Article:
Moveable Type: A conversation with Jennifer Flescher, Founder of Tuesday: An Art Project
August 14, 2015
Will you give me a brief history of Tuesday: An Art Project? How did it start? There are a few answers to that: literally it started when I was just finishing my MFA program—fishing around in the middle of the night for places to submit—and I thought, “well, I should just make something.” But that’s a little misleading. My background is in studio art—including bookmaking and papermaking—and I have a master’s degree in journalism. Before Tuesday I had for a decade made holiday cards. Each year they got more elaborate, and near the end I realized that I really wanted to make the card come in different pieces. The last ones looked a fair amount like Tuesday. But by then I began craving more meaning—more publishing and less entertaining. I have also had amazing support over the years from assistant editors who really helped with the work and the moods of it all. CLMP has been incredible. Friends and poets all who really helped build the magazine. Maria Chelko, Associate Editor, is invaluable.
How do you decide on what you include in an issue? What are you looking for in submissions? Our publication is fairly eclectic, I like to think. Maria and I both read every poem—we talk (sometimes back and forth for a while) about which ones we like and why. We look for style and heart. We look for something striking—sometimes it is the beauty of the language and sometimes the idea. I have published poems simply for their bravery—or because they made me laugh out loud. We really like to see five or six poems. I always get sad when people send two and almost never accept them. It’s just not enough to really get to meet a poet. I guess I’m looking for risk and depth. For the photographs—first and foremost I look for technical quality. Then, again, as with poems, I am most interested in political and emotional depth.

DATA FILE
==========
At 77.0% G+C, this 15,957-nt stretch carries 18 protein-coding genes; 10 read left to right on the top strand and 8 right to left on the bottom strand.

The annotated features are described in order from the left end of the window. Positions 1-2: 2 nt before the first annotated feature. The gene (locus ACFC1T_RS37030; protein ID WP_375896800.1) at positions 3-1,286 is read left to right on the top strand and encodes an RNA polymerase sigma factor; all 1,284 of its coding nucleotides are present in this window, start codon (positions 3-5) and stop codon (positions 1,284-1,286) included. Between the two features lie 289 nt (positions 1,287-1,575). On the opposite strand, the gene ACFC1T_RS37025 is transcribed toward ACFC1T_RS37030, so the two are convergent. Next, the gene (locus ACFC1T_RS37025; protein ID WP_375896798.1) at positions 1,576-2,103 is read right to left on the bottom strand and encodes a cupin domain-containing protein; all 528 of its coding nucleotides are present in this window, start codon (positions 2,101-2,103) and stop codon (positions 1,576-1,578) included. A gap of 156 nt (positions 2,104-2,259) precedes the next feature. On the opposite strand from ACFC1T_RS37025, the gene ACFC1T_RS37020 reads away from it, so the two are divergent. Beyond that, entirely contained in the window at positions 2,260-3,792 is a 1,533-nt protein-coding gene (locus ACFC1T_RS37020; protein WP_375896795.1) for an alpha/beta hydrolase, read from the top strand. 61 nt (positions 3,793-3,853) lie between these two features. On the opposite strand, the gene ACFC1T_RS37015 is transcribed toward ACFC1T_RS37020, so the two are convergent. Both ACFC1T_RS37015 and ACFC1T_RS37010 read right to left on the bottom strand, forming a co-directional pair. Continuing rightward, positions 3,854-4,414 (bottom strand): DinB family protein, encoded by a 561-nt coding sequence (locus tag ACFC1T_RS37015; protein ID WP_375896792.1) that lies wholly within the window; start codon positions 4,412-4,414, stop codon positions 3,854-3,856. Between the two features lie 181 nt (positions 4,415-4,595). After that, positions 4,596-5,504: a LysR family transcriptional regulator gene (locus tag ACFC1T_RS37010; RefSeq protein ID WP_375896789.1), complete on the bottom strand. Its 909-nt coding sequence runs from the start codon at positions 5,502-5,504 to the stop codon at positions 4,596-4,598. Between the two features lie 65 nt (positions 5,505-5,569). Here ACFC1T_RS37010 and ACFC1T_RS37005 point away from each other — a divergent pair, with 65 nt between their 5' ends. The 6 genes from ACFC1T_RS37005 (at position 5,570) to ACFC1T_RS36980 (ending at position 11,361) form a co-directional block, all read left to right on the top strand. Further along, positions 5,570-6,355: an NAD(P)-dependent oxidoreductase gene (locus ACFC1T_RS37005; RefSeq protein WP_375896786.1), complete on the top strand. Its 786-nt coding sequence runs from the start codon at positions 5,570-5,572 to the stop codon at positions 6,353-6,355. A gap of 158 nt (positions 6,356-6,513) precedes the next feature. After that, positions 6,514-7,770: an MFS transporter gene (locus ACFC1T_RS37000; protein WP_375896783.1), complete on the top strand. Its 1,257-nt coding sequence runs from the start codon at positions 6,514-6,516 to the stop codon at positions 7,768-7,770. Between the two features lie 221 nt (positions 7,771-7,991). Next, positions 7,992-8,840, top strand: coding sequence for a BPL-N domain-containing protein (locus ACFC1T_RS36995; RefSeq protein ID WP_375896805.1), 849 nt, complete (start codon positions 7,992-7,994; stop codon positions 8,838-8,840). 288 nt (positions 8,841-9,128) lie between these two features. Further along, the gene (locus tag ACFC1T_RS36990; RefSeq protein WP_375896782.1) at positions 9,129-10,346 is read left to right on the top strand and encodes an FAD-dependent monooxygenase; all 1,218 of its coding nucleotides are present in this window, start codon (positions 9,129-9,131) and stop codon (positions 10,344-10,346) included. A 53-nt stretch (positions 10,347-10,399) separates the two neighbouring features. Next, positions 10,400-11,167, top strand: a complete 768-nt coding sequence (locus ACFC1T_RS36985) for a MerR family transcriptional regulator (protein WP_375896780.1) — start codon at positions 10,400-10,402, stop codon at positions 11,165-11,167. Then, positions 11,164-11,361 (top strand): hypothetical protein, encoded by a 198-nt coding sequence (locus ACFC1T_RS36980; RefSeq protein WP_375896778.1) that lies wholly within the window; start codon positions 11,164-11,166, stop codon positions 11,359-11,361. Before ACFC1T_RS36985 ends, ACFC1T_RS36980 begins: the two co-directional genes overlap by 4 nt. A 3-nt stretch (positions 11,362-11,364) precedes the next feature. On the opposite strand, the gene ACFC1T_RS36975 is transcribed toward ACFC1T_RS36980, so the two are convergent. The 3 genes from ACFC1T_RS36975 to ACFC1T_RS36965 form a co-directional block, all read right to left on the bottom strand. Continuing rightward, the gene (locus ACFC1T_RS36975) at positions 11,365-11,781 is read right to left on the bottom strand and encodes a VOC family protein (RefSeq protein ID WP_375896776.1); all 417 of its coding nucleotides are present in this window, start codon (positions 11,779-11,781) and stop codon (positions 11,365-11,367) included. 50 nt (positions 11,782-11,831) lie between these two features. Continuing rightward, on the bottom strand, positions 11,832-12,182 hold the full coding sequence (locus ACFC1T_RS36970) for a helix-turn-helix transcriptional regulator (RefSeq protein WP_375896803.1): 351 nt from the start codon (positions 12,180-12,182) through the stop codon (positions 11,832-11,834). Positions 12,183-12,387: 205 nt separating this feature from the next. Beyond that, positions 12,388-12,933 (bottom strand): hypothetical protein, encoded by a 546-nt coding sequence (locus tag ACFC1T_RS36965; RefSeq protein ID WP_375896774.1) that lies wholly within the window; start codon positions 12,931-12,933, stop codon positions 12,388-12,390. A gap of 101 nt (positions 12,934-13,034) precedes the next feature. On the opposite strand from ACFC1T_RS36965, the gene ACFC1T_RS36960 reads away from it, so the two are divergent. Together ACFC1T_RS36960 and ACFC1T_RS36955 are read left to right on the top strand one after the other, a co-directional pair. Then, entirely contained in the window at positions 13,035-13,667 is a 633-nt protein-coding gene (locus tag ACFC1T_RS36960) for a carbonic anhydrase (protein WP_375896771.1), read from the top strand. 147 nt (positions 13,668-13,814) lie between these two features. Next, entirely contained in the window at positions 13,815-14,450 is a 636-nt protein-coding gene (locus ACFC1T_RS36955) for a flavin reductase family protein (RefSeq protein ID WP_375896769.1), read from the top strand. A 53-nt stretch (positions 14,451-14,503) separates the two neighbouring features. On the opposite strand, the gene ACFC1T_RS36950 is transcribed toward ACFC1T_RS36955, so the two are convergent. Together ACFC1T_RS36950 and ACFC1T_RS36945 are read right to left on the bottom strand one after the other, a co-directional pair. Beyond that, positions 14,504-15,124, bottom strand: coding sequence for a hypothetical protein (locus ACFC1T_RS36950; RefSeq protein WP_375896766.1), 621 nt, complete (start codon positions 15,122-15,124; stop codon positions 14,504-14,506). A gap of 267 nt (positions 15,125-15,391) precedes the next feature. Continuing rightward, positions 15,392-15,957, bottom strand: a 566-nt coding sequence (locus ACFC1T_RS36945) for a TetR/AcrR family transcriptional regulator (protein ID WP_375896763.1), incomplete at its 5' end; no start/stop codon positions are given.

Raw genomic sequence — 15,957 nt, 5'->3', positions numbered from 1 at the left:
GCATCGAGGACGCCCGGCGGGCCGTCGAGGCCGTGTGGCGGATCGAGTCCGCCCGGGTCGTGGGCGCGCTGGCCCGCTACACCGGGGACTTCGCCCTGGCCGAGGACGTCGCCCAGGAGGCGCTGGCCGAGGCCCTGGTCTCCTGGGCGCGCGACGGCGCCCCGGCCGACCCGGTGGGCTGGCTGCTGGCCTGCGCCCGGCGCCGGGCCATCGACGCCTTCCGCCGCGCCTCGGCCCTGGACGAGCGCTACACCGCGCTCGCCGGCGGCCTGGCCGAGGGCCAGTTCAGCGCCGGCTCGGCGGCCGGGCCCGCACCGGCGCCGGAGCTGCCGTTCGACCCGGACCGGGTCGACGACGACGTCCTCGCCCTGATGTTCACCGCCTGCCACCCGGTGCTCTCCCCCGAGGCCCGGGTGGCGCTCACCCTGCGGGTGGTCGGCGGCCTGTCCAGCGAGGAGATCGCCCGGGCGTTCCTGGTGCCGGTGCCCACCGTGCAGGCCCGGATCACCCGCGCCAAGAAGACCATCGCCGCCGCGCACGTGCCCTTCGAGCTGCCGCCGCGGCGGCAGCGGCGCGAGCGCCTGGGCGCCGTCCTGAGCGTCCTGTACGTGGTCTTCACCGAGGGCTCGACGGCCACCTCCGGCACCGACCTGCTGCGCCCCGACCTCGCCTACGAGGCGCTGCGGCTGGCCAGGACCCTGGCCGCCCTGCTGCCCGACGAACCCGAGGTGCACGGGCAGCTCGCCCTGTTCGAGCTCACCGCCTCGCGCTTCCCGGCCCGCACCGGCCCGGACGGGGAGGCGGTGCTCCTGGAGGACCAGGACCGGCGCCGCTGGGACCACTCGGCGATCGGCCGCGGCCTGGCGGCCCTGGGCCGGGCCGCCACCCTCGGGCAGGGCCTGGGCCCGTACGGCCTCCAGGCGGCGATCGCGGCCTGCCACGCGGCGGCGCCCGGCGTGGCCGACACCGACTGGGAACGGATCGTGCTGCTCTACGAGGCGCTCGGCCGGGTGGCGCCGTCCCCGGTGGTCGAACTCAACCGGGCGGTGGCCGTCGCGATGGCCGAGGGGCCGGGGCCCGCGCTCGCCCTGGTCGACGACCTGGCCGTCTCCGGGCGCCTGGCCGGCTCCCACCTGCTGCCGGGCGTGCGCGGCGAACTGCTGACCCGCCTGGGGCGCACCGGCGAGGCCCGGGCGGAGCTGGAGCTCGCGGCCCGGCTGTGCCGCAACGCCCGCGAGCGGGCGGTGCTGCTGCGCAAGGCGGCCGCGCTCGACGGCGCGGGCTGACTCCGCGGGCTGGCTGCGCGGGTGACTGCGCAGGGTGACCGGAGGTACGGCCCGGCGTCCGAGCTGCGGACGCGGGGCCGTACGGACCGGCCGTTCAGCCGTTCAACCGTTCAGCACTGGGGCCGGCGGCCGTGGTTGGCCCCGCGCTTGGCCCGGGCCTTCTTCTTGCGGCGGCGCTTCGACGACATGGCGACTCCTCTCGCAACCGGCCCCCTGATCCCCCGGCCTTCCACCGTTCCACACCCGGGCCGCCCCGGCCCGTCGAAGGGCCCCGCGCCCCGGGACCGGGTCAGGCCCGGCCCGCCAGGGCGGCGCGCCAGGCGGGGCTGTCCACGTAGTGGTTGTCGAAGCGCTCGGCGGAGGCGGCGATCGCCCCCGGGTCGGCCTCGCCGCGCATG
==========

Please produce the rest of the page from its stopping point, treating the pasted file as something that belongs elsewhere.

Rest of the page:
Tuesday is such a handcrafted experience. Will you describe for me the process of putting an issue together? Well, it’s a lot of backache and Band-Aids to be honest... Design and layout are fairly standard, then they go to the letterpress for plates and printing. I unbox somewhere between 10–15,000 poems, line them up and put them in stacks. They are then hand-collated an issue at a time. Then the bands. Then the covers. It’s really kind of crazy thing. I often have a little group of people with some wine and cheese and loud music. Sometimes students. Sometimes just me. I used to be able to do the whole thing if I worked for nearly 72 hours straight. We are currently working on a redesign that should streamline even more of it. My kids are finally becoming useful. People suggest all the time that I move to a bound edition—it would be better economically and so much easier to make. But the unbound nature is integral to the concept. When you have a poem—and you love it—you have a place for it. I think each card is a home for a poem, and I hope we don’t ever give that up.